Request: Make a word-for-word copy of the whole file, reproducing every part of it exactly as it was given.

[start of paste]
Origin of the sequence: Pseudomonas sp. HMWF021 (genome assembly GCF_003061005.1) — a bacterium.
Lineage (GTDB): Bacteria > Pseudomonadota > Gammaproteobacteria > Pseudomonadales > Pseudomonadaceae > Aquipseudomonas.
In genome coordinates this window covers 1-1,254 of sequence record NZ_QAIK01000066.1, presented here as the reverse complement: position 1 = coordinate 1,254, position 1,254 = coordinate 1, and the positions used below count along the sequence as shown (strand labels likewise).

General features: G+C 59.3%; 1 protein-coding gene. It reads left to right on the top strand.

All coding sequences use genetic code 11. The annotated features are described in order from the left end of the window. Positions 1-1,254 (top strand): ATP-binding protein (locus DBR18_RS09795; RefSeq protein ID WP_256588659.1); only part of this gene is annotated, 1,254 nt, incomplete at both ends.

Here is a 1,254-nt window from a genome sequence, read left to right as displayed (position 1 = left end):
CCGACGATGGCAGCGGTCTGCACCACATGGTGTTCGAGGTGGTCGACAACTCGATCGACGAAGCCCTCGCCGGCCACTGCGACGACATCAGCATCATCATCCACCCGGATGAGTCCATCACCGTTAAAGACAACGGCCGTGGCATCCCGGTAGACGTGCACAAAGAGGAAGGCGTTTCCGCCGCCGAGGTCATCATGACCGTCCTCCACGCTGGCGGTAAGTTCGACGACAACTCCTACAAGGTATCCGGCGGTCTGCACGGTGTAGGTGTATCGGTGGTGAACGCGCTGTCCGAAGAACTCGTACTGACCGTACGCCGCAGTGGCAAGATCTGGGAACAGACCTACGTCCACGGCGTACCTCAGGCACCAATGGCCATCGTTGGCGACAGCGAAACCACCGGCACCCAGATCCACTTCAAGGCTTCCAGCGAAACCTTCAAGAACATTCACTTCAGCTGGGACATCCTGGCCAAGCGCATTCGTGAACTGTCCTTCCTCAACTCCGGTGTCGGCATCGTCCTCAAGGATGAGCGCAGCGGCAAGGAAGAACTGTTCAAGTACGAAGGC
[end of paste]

Origin of the sequence: Pseudomonas sp. HMWF021 (genome assembly GCF_003061005.1) — a bacterium.
Lineage (GTDB): Bacteria > Pseudomonadota > Gammaproteobacteria > Pseudomonadales > Pseudomonadaceae > Aquipseudomonas.
In genome coordinates this window covers 1-1,254 of sequence record NZ_QAIK01000066.1, presented here as the reverse complement: position 1 = coordinate 1,254, position 1,254 = coordinate 1, and the positions used below count along the sequence as shown (strand labels likewise).

General features: G+C 59.3%; 1 protein-coding gene. It reads left to right on the top strand.

All coding sequences use genetic code 11. The annotated features are described in order from the left end of the window. Positions 1-1,254 (top strand): ATP-binding protein (locus DBR18_RS09795; RefSeq protein ID WP_256588659.1); only part of this gene is annotated, 1,254 nt, incomplete at both ends.

Here is a 1,254-nt window from a genome sequence, read left to right as displayed (position 1 = left end):
CCGACGATGGCAGCGGTCTGCACCACATGGTGTTCGAGGTGGTCGACAACTCGATCGACGAAGCCCTCGCCGGCCACTGCGACGACATCAGCATCATCATCCACCCGGATGAGTCCATCACCGTTAAAGACAACGGCCGTGGCATCCCGGTAGACGTGCACAAAGAGGAAGGCGTTTCCGCCGCCGAGGTCATCATGACCGTCCTCCACGCTGGCGGTAAGTTCGACGACAACTCCTACAAGGTATCCGGCGGTCTGCACGGTGTAGGTGTATCGGTGGTGAACGCGCTGTCCGAAGAACTCGTACTGACCGTACGCCGCAGTGGCAAGATCTGGGAACAGACCTACGTCCACGGCGTACCTCAGGCACCAATGGCCATCGTTGGCGACAGCGAAACCACCGGCACCCAGATCCACTTCAAGGCTTCCAGCGAAACCTTCAAGAACATTCACTTCAGCTGGGACATCCTGGCCAAGCGCATTCGTGAACTGTCCTTCCTCAACTCCGGTGTCGGCATCGTCCTCAAGGATGAGCGCAGCGGCAAGGAAGAACTGTTCAAGTACGAAGGC